I genuinely hope that all of our efforts to spread emuna throughout the world will be blessed with success, so we can experience a joyful Redemption and the end of all pain and suffering, Amen!

Wishing you all an easy and meaningful fast!


p.s.- Check out Rav Brody's weekly emuna shiur details below!

Just Be Real!


It seems that humans aren't the only ones having identity issues these days. 

This little house cat self-identifies as a killer carnivore, one of the most dangerous predators in the world, the Bengal/Siberian/Malayan/Sumatran/I could list ten more types (of) Tiger. 

OMG did I just insult the cat by calling it little? Or a house cat? What if it thinks it's an outdoor cat or a stray cat? Could it sue me in court? Are these questions even allowed anymore?

So I was talking with a person I had paid to listen to me rant close friend about the whole fake issue. Okay, so she's a therapist. And she's one of my closest friends. You know, I'm starting to wonder if she really likes being around me, or she just finds me such a fascinating case study because I'm so not like other people here. 

It's funny that I said that because it happens to be a perfect lead-in to my point. 

Why so many people be so fake? I understand that some level of fakeness is good, like when you have to be cordial with someone that you secretly (or not so secretly) want to kill, tell off, kick off a cliff, or all of the above. It's great to learn to control your emotional urge to lash out at someone who upsets you. Racheli. Yeah, gurrl, I'm talking to you! 

Aside from proper etiquette, why is it so hard for people to be real with each other? Why is it always, "Baruch Hashem," when I ask people how they're doing? Like, I know that we're supposed to thank Hashem for everything, but where is it forbidden to say, "You know, my day really stinks. I overslept, the kid's not feeling well, and I'm up to my ears in dishes and laundry. Plus I ate a few too many carbs yesterday and now I'm all bloated and gross." 

Would it be so bad? Would someone stop being friends with you if you just told them how you felt about something?

What, exactly, would happen if you let your real feelings out? I mean, without insulting or hurting another person's feelings, of course!

But for some reason, we continue to act one way on the surface and another way behind closed doors. If you're like me, hopefully the windows are closed too, because if not, half the street can hear my kids' yelling and screaming.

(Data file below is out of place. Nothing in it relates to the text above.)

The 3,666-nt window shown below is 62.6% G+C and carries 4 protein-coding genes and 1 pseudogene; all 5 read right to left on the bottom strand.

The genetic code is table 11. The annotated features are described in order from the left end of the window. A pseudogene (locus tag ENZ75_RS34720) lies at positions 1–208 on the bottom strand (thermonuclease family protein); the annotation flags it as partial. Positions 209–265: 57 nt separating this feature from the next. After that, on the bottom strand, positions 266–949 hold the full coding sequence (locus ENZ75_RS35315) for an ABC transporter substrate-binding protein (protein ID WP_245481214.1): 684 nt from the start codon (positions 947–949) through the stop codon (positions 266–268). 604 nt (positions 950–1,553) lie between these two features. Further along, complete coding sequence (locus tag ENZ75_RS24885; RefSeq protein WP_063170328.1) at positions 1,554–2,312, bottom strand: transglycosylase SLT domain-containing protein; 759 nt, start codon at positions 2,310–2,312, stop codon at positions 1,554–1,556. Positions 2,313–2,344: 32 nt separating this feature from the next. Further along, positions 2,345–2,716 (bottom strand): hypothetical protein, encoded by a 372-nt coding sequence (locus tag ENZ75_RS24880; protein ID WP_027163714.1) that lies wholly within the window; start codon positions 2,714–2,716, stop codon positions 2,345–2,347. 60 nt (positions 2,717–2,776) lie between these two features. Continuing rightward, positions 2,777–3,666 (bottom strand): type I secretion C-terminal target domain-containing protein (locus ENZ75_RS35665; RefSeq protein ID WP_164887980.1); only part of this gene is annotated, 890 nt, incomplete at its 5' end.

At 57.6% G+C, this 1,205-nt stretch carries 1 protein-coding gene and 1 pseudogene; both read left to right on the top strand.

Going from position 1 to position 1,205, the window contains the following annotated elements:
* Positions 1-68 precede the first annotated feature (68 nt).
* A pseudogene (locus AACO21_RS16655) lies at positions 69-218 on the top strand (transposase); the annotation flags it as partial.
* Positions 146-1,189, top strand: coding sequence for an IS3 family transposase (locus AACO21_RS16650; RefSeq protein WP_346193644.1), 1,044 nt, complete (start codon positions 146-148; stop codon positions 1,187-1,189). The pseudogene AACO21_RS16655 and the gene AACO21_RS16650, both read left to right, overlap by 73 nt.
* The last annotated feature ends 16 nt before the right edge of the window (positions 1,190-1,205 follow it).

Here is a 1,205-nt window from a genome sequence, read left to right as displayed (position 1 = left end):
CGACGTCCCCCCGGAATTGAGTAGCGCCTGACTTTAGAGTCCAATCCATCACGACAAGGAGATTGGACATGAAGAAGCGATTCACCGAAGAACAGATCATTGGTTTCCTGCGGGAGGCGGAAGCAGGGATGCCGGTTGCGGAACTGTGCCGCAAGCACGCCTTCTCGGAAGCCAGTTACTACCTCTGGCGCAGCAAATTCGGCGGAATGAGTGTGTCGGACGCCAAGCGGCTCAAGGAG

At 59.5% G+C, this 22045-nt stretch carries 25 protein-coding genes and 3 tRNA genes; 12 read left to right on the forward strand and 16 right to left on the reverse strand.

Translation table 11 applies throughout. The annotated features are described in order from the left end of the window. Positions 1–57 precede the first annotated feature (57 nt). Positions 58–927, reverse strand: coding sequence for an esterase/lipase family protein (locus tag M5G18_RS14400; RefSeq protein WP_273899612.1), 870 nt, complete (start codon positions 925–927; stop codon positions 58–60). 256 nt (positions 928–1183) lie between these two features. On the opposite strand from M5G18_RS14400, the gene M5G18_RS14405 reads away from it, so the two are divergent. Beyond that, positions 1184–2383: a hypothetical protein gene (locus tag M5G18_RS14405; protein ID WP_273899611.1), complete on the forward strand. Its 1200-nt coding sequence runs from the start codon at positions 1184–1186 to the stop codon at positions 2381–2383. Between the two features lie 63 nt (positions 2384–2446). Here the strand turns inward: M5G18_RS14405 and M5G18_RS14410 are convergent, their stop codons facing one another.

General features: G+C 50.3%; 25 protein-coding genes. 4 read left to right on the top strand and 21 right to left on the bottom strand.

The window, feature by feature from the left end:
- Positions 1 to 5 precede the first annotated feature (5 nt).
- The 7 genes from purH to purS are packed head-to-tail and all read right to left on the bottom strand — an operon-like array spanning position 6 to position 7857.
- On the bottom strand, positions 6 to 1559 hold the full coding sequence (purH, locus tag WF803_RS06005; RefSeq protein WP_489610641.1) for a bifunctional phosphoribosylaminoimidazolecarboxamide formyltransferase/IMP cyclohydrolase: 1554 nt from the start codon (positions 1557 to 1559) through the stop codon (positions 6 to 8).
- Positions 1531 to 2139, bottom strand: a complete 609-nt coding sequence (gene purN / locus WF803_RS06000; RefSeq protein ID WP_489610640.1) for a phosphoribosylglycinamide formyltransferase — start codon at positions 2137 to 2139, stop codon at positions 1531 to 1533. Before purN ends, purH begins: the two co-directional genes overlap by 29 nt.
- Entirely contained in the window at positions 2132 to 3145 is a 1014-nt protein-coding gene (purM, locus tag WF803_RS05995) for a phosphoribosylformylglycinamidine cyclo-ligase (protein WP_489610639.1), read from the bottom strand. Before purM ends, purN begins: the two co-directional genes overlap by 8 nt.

But seriously, being spiritual and religious doesn't mean you have to deny your feelings and try to act as if you have no problems and no emotions. If you're worried that people won't accept you into their exclusive inner circle because you had the nerve to say you're having a bad day, or some issue is really bothering you, then you don't want those people as friends anyway.

So c'mon folks! You can do it! Who knows? Maybe you'll be an inspiration to others!

And while you're all busy getting all real'd up for me, don't forget to check out Rav Brody's shiur TONIGHT! Info is in the post below!

Have a great, rizzle-ed out day!


Social Media: A Calculated Addiction?

Social Media is definitely a huge part of the way the world runs now. To be clear, I'm not taking a full-on stance against it. I believe that in the right circumstances it can be a wonderful tool to keep in touch and promote your business.

However, the line is very fine between using it as an innocent tool and addictively checking your messages 100 times an hour (I'm not exaggerating!) or joining others in the gang-bashing of someone's opinion in the comments section. And I'm just talking about adults. Children have no business being on social media. It takes away from the time they could spend with friends (in person,) playing sports and developing their talents. Not to mention studying, G-d forbid. Just as importantly, being on social media poses a huge risk of falling into the hands of cyber-predators and cyber-bullies.

As I wrote in Weapons of Mass Distraction, one of the major problems with Facebook is the time that it's taking away from people's lives. Instead of living, spending time in the now, people are too distracted on their phones to pay attention to the love, the memories, the life that's passing them by. 

This shocking video reveals the truth of how social media intentionally manipulates people's thoughts, feelings, and lives. Yes, you read that right. Facebook and similar platforms are structured in a way as to keep you hooked by blasting your brain with an intense dopamine high and keeps you coming back for more. Just like drugs.

While it's true that not everyone that uses social media is addicted to it, people should be aware of the warning signs of addiction, as some people tend to have a greater vulnerability to addiction than others.

I recommend that everyone who uses social media religiously watch this video.


All For One

Hey everyone, it’s David, Racheli’s lucky husband. I’d like to talk to you about a very special person who, through his untimely and tragic passing, taught me the real meaning of unity. 

Nearly eight years ago when my family and I made aliyah, Rav Brody told me something that I didn’t understand: “When a soldier dies in the States, most people don’t hear about it. If they do, they’re not deeply affected by it. But when a soldier dies in Israel, the entire country mourns his loss.”

I superficially understood his point because my Memorial Day holidays consisted of partying at the beach with friends. Unless someone personally knew a soldier that had perished in battle, no one else felt the solemn occasion of the day.

But here, it’s very different.